The MotoGP sun effect started out similar to this XNA Framework lensflare sample:
- Use a GPU occlusion query to detect when the sun is visible
- Draw a big and very soft glow sprite
- Draw a series of smaller lensflare sprites
But we weren’t satisfied. If you look straight into the sun, that should be blindingly glowy. Our version was just too tame.
Today, everyone and his dog is partying away with high dynamic range, tone mapping, and bloom filters. But this was 2001. Even if the hardware had been up to the job (which it wasn’t), we had never heard of such techniques.
If I remember right it was Damyan (hi there if you ever happen to read this!) who came up with a solution. He noticed that when you look straight at the sun, everything else seems much darker in comparison (which is the principle behind HDR tonemapping). So, what if we detected when you were looking at the sun, and just manually darkened down all our other graphics in response?
Of course, darkening everything down is easier said than done. No way could we afford to add a special "darken if looking at sun" computation to every shader in the entire game!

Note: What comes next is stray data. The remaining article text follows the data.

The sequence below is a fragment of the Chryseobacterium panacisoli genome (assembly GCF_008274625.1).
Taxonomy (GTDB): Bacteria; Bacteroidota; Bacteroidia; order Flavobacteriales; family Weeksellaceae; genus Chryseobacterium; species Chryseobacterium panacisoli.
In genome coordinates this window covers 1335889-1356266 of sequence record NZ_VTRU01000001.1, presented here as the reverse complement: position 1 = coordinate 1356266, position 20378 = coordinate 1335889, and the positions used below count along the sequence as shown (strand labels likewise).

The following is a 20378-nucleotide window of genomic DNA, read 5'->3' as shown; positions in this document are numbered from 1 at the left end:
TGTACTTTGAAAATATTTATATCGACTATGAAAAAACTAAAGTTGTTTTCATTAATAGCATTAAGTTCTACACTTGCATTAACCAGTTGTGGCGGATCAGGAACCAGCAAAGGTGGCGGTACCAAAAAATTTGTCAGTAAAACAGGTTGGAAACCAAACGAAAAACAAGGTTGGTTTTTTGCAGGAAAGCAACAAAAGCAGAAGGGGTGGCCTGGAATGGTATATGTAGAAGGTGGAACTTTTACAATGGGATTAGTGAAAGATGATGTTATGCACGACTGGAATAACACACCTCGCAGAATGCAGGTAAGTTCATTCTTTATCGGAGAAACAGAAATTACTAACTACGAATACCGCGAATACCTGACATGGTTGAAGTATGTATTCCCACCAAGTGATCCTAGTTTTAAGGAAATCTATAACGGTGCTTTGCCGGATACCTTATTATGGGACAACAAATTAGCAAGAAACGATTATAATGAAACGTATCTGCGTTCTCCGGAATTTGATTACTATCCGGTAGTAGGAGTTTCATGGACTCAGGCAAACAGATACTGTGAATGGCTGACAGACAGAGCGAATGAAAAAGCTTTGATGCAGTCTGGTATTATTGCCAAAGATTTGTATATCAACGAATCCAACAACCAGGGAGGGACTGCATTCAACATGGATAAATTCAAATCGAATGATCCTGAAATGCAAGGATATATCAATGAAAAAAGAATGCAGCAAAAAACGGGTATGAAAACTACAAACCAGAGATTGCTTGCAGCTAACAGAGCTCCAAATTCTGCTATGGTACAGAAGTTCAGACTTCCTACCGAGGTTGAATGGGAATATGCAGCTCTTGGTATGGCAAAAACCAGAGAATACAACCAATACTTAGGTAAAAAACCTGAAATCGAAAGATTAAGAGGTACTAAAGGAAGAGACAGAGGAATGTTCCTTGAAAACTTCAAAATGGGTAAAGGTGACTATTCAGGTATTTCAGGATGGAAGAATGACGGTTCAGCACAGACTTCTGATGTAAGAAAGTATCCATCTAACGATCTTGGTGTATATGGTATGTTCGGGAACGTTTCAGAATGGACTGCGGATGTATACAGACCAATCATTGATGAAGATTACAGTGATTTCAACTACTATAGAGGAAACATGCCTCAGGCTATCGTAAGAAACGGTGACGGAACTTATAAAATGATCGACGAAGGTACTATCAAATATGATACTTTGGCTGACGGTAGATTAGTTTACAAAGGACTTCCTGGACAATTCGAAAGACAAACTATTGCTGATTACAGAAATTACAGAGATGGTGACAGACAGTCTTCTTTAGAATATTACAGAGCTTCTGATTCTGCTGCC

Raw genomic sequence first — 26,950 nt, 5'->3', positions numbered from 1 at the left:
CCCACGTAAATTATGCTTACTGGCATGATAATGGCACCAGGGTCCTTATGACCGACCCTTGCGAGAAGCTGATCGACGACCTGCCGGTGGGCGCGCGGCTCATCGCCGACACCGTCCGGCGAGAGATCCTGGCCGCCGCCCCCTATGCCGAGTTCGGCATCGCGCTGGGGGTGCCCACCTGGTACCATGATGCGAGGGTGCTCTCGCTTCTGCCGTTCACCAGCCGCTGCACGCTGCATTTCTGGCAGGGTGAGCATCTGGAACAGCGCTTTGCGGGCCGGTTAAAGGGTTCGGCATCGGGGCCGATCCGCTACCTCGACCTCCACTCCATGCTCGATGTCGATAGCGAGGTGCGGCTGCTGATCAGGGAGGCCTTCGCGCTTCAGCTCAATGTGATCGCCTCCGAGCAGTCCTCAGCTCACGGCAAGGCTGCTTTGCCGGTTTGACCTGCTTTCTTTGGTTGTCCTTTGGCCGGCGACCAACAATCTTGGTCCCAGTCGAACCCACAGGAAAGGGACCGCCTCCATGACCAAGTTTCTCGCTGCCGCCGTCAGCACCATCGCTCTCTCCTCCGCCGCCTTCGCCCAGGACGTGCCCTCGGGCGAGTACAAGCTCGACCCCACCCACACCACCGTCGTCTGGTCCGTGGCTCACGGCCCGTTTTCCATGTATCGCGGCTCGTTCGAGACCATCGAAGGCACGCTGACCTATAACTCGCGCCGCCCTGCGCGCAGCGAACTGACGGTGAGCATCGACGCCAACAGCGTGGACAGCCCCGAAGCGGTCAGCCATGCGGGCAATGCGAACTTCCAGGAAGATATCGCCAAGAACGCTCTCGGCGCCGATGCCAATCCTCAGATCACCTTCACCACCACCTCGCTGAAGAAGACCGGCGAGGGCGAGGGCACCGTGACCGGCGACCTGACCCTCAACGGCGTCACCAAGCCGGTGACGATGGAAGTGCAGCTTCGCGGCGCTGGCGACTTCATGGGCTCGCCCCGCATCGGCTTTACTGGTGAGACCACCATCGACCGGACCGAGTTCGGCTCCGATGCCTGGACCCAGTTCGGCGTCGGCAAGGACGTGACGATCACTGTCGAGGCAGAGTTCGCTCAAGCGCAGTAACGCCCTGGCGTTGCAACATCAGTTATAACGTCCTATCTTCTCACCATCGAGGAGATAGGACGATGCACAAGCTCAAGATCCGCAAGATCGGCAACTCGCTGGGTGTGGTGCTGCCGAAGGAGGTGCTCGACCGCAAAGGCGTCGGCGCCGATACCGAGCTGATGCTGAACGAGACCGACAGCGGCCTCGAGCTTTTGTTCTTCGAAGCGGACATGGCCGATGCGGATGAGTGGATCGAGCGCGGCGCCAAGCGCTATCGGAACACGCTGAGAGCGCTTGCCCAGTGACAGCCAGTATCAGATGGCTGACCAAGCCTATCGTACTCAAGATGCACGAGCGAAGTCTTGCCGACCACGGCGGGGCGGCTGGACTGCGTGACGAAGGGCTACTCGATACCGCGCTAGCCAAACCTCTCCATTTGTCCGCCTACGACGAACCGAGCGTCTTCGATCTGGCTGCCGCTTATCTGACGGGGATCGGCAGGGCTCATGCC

All our shaders already supported fog. That’s basically just a global tint, right? Plus a computation that makes it only apply to distant objects.
Fog is controlled by two values: the start and end distances. Anything closer than the start distance is not fogged at all. Anything further than the end distance is 100% fogged. In between, the fog amount changes gradually. The artists usually tweaked the fog to start somewhere around 70% of the draw distance.
But what if you make the fog start distance negative? Then even objects close to the camera will appear partially fogged.
Cheapo not-really-HDR-but-still-looks-kinda-cool hack:
- Detect when you are looking at the sun
- If so, change fog color to black, and fog start to a negative value
- Draw glowy 2D flare sprites over the top